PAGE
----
1. Clear Roles and Responsibilities for PD
  2. A Culture of High Expectations and Continuous Learning
  3. Regular Feedback and Practice
  4. A More Strategic Investment in Growth (TNTP)

Once again, we can see support for a continuous model of PD. Points 2 and 3 directly relate to sustained professional development and point 4 implies it at an administrative level. In their explanation of these elements, TNTP explicitly addresses this:

“We believe school systems need to make a more
fundamental shift in mindset and define “helping teachers improve” not just in terms of providing them with a package of discrete experiences and treatments, but with information, conditions and a culture that facilitate growth and normalize continuous improvement.”

Culture can be hard to quantify, but it would seem that promoting and supporting continuous teacher development would lead to a culture of improvement. And as stated earlier, this is not a matter of more time, but rather, being more intentional on how that time is spent. Again, the CMO example supports this.

“Overall, teachers in the CMO report spending slightly more time on development activities than teachers in the other districts we studied (22 hours per month on average compared to 16 to 19 hours elsewhere). However, those hours are spent on activities that appear to provide substantively greater opportunities for individualized support that focuses on specific development goals—and they occur within a culture that expects continual improvement.” (TNTP)

One final example of support for follow-through in PD comes from Dr. Natalie Saaris at Actively Learn. She too provides several ways to improve teacher PD and like the others, she also believes that PD is a process:

  1. Start every PD session sharing the student outcomes that you are trying to improve
  2. Make sure your session isn’t a lecture
  3. Provide bite-sized learning opportunities outside of formal PD days
  4. Provide guided time for teachers to learn from each other
  5. Create regular opportunities for low-stakes feedback

Saaris’s third, fourth, and fifth points all echo the call for more procedural approach to PD and in the explanation of her third point, she elaborates on why it’s necessary:

Teachers spend a handful of days in marathon-long sessions of workshops and meetings with the expectation that they can improve their practice in short, intensive bursts of learning. But this isn’t how learning happens.

Like students, teachers need learning to be an ongoing process that builds over time and that gets to depth. A high-impact practice like formative assessment cannot be mastered in an hour-long session; teachers need to understand its purpose, how it fits into their instructional framework, how they can assess its impact and use it to inform their instruction. These are all complex questions that merit sustained investigation.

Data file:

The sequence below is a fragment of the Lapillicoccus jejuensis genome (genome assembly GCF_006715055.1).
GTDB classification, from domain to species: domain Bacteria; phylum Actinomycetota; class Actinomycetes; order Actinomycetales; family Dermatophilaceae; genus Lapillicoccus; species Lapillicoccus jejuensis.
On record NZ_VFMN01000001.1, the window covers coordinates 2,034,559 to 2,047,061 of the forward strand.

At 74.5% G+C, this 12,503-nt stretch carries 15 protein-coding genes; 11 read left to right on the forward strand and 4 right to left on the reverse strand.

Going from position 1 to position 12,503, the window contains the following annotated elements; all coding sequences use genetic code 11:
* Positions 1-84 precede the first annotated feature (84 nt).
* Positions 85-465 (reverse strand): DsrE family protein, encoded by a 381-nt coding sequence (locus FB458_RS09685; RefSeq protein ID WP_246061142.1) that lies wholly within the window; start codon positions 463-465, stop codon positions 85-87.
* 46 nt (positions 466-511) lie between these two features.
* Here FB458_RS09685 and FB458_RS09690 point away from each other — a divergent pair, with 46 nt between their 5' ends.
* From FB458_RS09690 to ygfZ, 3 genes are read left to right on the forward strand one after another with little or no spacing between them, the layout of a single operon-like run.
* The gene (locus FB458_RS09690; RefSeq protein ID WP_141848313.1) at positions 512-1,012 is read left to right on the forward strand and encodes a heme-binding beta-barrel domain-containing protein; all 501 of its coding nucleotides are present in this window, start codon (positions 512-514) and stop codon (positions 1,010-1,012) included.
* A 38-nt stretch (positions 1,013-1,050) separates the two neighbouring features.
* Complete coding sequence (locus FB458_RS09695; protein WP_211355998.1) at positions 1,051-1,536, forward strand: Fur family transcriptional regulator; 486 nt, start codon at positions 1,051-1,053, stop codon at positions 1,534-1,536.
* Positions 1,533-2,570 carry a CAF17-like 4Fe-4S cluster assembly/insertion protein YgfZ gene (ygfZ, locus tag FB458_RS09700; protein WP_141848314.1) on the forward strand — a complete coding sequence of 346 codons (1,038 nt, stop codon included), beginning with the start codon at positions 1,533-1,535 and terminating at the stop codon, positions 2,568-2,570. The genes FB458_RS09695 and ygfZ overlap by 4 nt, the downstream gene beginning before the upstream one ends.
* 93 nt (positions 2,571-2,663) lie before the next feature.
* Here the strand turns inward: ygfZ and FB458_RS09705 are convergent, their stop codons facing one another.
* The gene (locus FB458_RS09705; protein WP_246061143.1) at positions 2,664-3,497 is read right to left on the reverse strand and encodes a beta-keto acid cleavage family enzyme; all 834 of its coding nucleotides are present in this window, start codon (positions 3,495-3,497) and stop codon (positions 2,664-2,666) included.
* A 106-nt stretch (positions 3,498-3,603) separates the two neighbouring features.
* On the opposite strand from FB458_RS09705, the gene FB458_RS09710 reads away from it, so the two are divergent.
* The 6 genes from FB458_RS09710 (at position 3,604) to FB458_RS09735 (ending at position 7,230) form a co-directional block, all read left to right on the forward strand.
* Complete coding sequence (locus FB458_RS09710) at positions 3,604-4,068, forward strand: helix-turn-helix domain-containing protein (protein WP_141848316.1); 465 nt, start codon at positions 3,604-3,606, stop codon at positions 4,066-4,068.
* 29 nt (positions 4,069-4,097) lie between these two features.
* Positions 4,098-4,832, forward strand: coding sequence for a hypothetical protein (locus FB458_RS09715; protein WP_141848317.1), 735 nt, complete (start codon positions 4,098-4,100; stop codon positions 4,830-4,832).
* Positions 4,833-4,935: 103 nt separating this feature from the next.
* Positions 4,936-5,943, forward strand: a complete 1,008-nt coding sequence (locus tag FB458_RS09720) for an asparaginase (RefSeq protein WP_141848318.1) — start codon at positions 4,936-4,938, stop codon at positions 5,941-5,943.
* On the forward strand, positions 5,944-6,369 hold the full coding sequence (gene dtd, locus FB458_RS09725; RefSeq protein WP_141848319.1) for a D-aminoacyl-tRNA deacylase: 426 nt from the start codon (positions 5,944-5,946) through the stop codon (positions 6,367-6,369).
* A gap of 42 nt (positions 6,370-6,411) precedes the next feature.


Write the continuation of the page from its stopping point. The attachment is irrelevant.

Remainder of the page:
I like Dr. Saaris’s phrasing here, “sustained investigation.” I believe that’s what we do in PD – or at least, what we should do. I also appreciate the direct connection she makes between what teachers ask of their students and what we should ask of teachers. Education is more an more about exploring personalized, self-directed experiences of learning. Educating educators should be the same, if not more so. Some of this goes to respect, or lack thereof, for the profession, but some of it goes to how we use the time we have.

And Technology?

Given that this is an EdTech blog post, a fair question may be, so where does technology fit in with this? To answer that question, I would look to another blog post I made about coaching and scaffolding. In it, I looked at Liz Kolb’s Triple E framework and how that could be used in coaching teachers. I believe the same framework applies to teacher PD.  The Triple E Framework is a digital age best practice and “digital age best practices in teaching, learning, and assessment” are digital age best practices in teaching, learning, and assessment whether they are for students in the classroom or teachers in the process of improving their craft. Take the summary chart below and switch “students” with “teachers” and “everyday life (lives)” with “classrooms” and you get the basic idea.

Technology allows us to Engage in learning goals, Enhance learning goals, and Extend learning goals. Those goals may be in our classrooms or they may be a part of our professional development, but  in either case, they are part of a process. What’s remarkable is not that this is true, but that it’s taken us so long to see that this applies to our teachers’ professional development as well as our students’ general education.

Three Years of Professional Development

I’ve been a teacher now for about 27 years. According to TNTP, that means I’ve spent nearly 3 years of my career on professional development. Sadly, I think much of that falls into the “ineffective” category. Not that I haven’t improved as a teacher (because I like to think that I have), and not that the schools I’ve been a part of didn’t value professional development (because I like to think they did), but I think we, as a profession, have just been doing it wrong for a long, long time.  We have the time for PD. We have the money (mostly) for PD. Let’s be conscious of how we use that time and let’s promise not to waste another second of it.